Navigation Links
Scientists identify gene vital to early embryonic cells forming a normal heart and skull
Date:6/18/2009

New research from Cincinnati Children's Hospital Medical Center highlights the critical role a certain gene and its protein play during early embryonic development on formation of a normal heart and skull.

In a study posted online June 15 by the Proceedings of the National Academy of Sciences, a research team at Cincinnati Children's reports that too little of the gene/protein SHP2 interferes with the normal developmental activity of what are called neural crest cells. These cells, which occur very early in embryonic development, migrate to specific regions of the embryo. While doing so, the cells are supposed to differentiate and give rise to certain nerve tissues, craniofacial bones or smooth muscle tissue of the heart.

"Our findings show that a deficiency of SHP2 in neural crest cells results in a failure of cell differentiation at diverse sites in the developing embryo," said Jeffrey Robbins, Ph.D., co-director of the Heart Institute at Cincinnati Children's and senior investigator of the study. "This leads to anatomical and functional deficits so severe that it precludes viability of the developing fetus."

SHP2 is a tyrosine phosphatase an enzyme that helps trigger a cascade of biochemical reactions in cells as they specify to form certain tissues.

Although the study was conducted using mouse embryos, the findings are significant in efforts to understand congenital malformations of the heart and craniofacial region in people. Especially relevant, the researchers said, is the insight gained into early molecular events during embryonic development that might help explain such birth defects.

Dr. Robbins said the findings from this study can be used to develop specific drugs that could target the affected pathway, leading to treatment of heart and craniofacial malformations. About 4 percent of human infants are born with congenital malformations. Abnormal heart development is the most common human birth defect, affecting about 1 percent of newborns. The researcher team also wants to explore the exact alterations in neural crest cell migration, expansion and differentiation that contribute to birth defects of other organ systems.


'/>"/>

Contact: Jim Feuer
jim.feuer@cchmc.org
513-636-4656
Cincinnati Children's Hospital Medical Center
Source:Eurekalert

Related biology technology :

1. Israeli scientists show bacteria can plan ahead
2. Ten Top Latin American Scientists Named 2009 Pew Fellows in the Biomedical Sciences
3. A*STAR scientists invent the worlds only controllable molecule gear of minuscule size of 1.2nm
4. Monsanto, BASF Scientists Disclose Discovery of Gene Conferring Drought Tolerance in Corn Plants
5. Scientists create metal that pumps liquid uphill
6. Abbott Named One of the Top 10 Companies for Scientists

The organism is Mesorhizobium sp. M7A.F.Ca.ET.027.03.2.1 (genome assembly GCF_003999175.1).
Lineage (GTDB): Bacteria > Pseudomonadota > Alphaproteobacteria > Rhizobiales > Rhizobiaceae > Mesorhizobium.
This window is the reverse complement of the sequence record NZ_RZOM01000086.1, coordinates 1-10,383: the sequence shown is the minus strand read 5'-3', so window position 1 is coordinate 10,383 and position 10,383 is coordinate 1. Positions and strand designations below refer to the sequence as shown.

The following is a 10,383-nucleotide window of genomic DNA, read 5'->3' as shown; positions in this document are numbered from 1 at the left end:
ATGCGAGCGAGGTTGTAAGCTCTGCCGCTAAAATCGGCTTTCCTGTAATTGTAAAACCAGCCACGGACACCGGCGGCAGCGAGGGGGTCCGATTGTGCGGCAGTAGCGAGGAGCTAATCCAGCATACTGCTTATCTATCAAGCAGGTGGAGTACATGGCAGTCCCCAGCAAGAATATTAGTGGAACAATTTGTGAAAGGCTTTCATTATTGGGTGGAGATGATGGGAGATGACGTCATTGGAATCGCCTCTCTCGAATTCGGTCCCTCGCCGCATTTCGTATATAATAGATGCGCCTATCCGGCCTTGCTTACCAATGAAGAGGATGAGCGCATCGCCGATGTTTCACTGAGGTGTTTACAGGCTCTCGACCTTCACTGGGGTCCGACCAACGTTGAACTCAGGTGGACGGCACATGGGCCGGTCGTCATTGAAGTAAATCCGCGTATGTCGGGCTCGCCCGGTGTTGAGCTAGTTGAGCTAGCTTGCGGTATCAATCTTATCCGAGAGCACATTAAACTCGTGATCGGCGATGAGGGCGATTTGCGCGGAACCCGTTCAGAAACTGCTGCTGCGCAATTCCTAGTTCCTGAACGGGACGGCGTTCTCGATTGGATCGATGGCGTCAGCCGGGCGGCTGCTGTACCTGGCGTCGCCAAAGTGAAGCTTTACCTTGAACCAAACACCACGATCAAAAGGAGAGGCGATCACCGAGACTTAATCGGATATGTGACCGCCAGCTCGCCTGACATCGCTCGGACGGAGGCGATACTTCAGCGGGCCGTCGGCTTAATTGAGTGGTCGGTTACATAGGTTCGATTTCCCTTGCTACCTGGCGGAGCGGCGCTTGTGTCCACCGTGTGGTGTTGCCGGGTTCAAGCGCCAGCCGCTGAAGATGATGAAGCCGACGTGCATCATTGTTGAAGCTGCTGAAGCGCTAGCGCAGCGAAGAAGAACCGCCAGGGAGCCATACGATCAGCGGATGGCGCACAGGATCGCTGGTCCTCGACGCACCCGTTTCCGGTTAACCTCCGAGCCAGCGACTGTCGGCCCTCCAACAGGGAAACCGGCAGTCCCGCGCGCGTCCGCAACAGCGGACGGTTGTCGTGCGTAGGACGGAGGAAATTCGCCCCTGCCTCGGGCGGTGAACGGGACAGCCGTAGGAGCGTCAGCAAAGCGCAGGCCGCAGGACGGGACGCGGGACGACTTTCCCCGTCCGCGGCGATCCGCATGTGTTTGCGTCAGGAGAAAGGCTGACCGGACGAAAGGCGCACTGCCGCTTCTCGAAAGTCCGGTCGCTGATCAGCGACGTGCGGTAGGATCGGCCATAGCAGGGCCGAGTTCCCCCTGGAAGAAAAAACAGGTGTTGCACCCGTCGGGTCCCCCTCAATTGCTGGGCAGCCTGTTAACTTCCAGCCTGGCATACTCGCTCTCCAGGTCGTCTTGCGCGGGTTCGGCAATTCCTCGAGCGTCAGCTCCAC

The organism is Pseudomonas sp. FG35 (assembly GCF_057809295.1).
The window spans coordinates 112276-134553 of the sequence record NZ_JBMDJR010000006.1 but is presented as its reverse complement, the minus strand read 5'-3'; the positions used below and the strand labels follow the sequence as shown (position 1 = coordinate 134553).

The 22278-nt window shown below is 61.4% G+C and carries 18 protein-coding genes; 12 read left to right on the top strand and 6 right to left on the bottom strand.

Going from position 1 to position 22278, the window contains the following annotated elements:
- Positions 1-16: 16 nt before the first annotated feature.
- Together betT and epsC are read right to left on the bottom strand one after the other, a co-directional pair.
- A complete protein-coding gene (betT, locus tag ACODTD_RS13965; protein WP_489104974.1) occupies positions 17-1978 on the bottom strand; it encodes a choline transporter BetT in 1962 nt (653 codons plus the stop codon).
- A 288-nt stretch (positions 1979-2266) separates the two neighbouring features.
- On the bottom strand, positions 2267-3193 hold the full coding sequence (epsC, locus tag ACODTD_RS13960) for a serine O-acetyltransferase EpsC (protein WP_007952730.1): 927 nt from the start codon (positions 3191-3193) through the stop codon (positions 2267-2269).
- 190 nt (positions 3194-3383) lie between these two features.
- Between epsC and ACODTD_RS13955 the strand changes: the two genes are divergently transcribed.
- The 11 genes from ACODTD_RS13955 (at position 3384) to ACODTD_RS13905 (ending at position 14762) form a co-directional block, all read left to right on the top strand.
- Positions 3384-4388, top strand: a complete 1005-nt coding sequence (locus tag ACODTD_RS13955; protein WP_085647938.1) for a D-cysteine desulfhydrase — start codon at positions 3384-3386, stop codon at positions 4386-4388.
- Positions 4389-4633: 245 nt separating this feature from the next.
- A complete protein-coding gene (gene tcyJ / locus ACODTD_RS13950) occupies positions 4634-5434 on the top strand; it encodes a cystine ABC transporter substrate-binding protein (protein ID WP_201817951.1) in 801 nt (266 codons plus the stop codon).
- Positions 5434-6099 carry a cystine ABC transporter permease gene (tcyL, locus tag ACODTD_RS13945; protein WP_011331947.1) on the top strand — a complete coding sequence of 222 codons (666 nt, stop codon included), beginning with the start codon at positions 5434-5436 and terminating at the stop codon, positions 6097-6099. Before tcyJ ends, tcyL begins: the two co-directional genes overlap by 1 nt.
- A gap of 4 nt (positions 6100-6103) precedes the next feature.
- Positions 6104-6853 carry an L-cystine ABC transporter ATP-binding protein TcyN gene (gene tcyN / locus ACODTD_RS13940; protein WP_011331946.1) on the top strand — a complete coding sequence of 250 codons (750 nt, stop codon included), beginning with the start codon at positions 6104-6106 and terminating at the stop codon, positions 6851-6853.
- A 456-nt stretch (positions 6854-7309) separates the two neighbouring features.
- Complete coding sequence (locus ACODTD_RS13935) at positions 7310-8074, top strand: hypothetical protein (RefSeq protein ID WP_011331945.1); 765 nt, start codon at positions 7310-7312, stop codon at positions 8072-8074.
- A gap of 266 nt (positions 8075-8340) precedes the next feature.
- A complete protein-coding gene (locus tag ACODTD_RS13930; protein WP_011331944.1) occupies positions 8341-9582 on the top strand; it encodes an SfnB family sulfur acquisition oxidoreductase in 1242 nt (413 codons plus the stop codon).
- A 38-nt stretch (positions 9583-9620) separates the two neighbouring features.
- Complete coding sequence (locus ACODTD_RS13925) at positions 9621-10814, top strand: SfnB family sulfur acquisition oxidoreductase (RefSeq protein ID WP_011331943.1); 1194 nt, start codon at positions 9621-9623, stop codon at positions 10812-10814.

7. Scientists demonstrate effect of confining dielectrics on semiconductor nanowire conductivity
8. Scientists determine the structure of highly efficient light-harvesting molecules in green bacteria
9. Scientists moving closer to artificial noses
10. Scientists discover dancing algae
11. Scientists demonstrate laser with controlled polarization
Post Your Comments:
*Name:
*Comment:
*Email:
(Date:10/9/2017)... , ... October 09, 2017 ... ... on October 5, 2017, in the medical journal, Epilepsia, Brain Sentinel’s SPEAC® ... gold standard, video EEG, in detecting generalized tonic-clonic seizures (GTCS) using surface ...
(Date:10/7/2017)... WA (PRWEB) , ... October ... ... industry leader in Hi-C-based genomic technologies, launched its ProxiMeta™ Hi-C metagenome deconvolution ... ProxiMeta Hi-C kit and accompanying cloud-based bioinformatics software to perform Hi-C metagenome ...
(Date:10/6/2017)... (PRWEB) , ... October 06, 2017 , ... ... entrepreneurship within the healthcare and technology sector at their fourth annual Conference where ... featuring 30 inspiring speakers and the ELEVATE pitch competition showcasing early stage digital ...
(Date:10/5/2017)... ... 2017 , ... LabRoots , the leading provider of educational and interactive ... back to cancer research with a month-long promotion supporting the advancement of breast cancer ... can use promo code PinkRibbon to get 10 percent off their purchase of every ...
Breaking Biology Technology:
(Date:4/18/2017)... a global expert in SoC-based imaging and computing solutions, has developed ... the company,s hybrid codec technology. A demonstration utilizing TeraFaces ® , ... showcased during the upcoming Medtec Japan at Tokyo Big Sight April ... Vegas Convention Center April 24-27. ... Click here for an image of the M820 ...
(Date:4/13/2017)... PUNE, India , April 13, 2017 According ... Identity Proofing, Identity Authentication, Identity Analytics, Identity Administration, and Authorization), Service, Authentication ... by MarketsandMarkets™, the IAM Market is expected to grow from USD 14.30 ... Annual Growth Rate (CAGR) of 17.3%. ... ...
(Date:4/11/2017)... BROOKLYN, N.Y. , April 11, 2017 /PRNewswire-USNewswire/ ... identical fingerprints, but researchers at the New York ... University College of Engineering have found that partial ... fingerprint-based security systems used in mobile phones and ... previously thought. The vulnerability lies in ...
Breaking Biology News(10 mins):